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Reacting to COVID-19 Delta Variant Outbreaks, OSHA Issues Updated Guidance

The Occupational Safety Health Administration (OSHA) issued updated guidance on August 13, 2021, to assist employers in protecting workers who are unvaccinated or otherwise at risk of contracting the virus. The guidance consists primarily of recommendations and seeks to align its approach with guidance issued by the Centers for Disease Control (CDC). CDC and OSHA guidance interact, but Employers have a specific legal obligation under OSHA to provide a safe and healthy workplace free from recognized hazards that are likely to cause death or serious physical harm. More ›

Guidance on Intersection Between ADA Workplace Accommodation and COVID Long-Haulers

Employees and employers now find themselves well into year two of a global pandemic. Unfortunately, some people who contract COVID-19 do not fully recover. Known as "COVID long-haulers," these individuals suffer from a range of conditions that persist well beyond when they first contracted the virus. The impacts of "long-COVID" have left some individuals disabled, by definition, under the Americans with Disabilities Act (ADA) and similar state and local laws. However, not every condition will qualify. Below, we consider steps employers can take to ensure they're providing appropriate accommodations and mitigating potential litigation. More ›

Texas Two-Step: State Passes Employee-Friendly Legislation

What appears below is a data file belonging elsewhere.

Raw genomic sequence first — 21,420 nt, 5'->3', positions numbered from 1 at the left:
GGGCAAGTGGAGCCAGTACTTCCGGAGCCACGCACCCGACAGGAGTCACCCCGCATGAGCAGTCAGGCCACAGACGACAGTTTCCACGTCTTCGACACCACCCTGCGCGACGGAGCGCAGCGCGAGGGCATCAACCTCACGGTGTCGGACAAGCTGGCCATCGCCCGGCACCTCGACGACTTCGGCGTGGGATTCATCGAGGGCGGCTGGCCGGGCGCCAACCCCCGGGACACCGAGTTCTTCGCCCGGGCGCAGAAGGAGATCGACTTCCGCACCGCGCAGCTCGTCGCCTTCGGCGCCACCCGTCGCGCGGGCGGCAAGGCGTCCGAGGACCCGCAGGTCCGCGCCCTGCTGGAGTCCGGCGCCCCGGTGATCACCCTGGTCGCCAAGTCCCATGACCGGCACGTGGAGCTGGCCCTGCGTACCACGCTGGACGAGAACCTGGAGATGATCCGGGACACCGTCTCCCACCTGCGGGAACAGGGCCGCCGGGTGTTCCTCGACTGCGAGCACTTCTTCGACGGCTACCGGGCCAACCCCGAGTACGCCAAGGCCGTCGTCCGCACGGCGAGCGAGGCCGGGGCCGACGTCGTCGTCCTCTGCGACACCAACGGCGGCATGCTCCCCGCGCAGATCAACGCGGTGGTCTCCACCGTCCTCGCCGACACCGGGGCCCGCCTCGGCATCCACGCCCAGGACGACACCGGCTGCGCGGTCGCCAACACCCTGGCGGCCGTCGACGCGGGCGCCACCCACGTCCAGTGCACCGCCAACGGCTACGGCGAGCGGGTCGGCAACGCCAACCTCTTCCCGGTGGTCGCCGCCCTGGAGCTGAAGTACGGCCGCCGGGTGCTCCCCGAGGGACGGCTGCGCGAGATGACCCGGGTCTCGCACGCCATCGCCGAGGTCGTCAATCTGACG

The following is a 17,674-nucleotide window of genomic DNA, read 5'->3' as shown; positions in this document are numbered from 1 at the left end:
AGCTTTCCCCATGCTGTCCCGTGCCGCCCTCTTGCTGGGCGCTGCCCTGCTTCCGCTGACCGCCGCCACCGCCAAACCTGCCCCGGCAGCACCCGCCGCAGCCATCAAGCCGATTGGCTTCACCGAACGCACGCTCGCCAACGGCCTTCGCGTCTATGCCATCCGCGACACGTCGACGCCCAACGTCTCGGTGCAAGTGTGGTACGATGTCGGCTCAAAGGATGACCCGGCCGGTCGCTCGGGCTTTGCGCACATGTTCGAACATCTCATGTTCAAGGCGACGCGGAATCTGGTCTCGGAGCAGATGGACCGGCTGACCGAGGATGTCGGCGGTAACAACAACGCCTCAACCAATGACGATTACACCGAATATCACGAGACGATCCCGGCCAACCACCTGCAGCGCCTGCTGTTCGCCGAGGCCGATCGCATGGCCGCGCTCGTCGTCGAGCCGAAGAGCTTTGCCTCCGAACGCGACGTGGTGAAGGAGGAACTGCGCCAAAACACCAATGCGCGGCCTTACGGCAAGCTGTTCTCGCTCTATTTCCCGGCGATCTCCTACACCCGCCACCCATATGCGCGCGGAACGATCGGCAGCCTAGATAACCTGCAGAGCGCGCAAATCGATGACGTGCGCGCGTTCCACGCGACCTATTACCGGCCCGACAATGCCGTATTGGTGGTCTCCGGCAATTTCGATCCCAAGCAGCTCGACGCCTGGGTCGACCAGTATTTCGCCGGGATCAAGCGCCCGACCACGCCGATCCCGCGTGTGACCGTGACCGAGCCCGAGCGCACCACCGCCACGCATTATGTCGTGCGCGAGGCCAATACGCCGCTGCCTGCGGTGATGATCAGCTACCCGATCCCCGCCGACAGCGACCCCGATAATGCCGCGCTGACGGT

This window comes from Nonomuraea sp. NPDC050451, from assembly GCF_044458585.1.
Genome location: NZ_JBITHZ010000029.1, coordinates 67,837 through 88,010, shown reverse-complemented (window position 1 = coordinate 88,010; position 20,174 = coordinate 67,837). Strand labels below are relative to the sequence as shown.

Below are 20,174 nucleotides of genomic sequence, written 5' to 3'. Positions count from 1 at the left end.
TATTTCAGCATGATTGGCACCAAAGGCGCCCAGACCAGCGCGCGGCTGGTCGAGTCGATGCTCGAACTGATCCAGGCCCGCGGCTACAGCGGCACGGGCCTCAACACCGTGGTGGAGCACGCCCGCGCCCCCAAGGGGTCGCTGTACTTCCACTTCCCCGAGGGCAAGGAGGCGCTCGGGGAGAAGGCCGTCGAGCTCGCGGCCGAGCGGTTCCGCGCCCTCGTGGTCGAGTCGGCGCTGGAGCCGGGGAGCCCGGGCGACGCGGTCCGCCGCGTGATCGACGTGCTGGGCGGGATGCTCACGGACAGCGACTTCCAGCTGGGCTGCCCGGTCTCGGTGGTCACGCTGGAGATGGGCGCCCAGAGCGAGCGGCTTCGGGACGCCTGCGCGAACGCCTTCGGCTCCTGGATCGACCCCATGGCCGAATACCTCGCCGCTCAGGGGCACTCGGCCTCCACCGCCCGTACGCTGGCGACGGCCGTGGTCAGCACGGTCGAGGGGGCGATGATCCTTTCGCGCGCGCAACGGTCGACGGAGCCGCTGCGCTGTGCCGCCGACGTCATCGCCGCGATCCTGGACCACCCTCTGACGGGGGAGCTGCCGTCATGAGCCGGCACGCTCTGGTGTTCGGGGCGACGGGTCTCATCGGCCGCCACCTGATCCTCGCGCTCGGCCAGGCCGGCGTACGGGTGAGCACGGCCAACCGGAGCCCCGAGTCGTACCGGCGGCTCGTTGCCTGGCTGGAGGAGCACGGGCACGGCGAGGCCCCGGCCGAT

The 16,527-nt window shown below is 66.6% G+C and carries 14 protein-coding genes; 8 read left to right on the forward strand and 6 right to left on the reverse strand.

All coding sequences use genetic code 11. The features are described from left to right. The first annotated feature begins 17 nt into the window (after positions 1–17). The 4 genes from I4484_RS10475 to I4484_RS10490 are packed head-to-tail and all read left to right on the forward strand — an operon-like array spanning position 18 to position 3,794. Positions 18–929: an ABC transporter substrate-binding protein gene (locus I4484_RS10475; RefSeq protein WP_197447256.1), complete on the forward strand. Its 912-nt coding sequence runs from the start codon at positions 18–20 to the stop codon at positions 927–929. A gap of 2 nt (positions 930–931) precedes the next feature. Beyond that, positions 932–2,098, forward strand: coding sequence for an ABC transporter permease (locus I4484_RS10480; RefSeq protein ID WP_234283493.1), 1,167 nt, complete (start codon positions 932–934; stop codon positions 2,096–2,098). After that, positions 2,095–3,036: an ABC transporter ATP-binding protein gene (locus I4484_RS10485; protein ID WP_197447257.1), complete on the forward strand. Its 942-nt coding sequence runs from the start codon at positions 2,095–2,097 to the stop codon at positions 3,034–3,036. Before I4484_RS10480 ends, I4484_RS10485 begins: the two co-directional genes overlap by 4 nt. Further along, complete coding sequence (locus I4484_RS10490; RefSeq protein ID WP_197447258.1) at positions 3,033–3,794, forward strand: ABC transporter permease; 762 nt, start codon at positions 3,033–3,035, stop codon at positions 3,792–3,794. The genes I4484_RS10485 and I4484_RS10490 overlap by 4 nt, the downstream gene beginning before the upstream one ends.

The 2021 regular session of the Texas Legislature produced two employee-friendly bills that found their way to the Governor's desk and were signed into law. Both laws will go into effect on September 1, 2021. More ›

The Scabby Saga Continues

The battle over Scabby the Rat took another turn on July 21, 2021, when the National Labor Relations Board issued its anticipated decision and order in International Union of Operating Engineers, Local 150 and Lippert Components, Inc.

Scabby is a large, 12-foot-high inflatable rat with red eyes, menacing fangs, and claws. Unions often use it to inform the public that they have a dispute with a non-union employer. The rat often is used in construction trades when a non-union contractor provides services at a worksite. Additionally, as part of street theatre, many unions use the rat—along with large banners and union representatives standing nearby—to publicize their disputes with non-union employers, known as the primary employer for labor law purposes. More ›

Employers Should No Longer Rely on Their Policies Alone to Support a Computer Fraud and Abuse Act Claim Against Current or Former Employees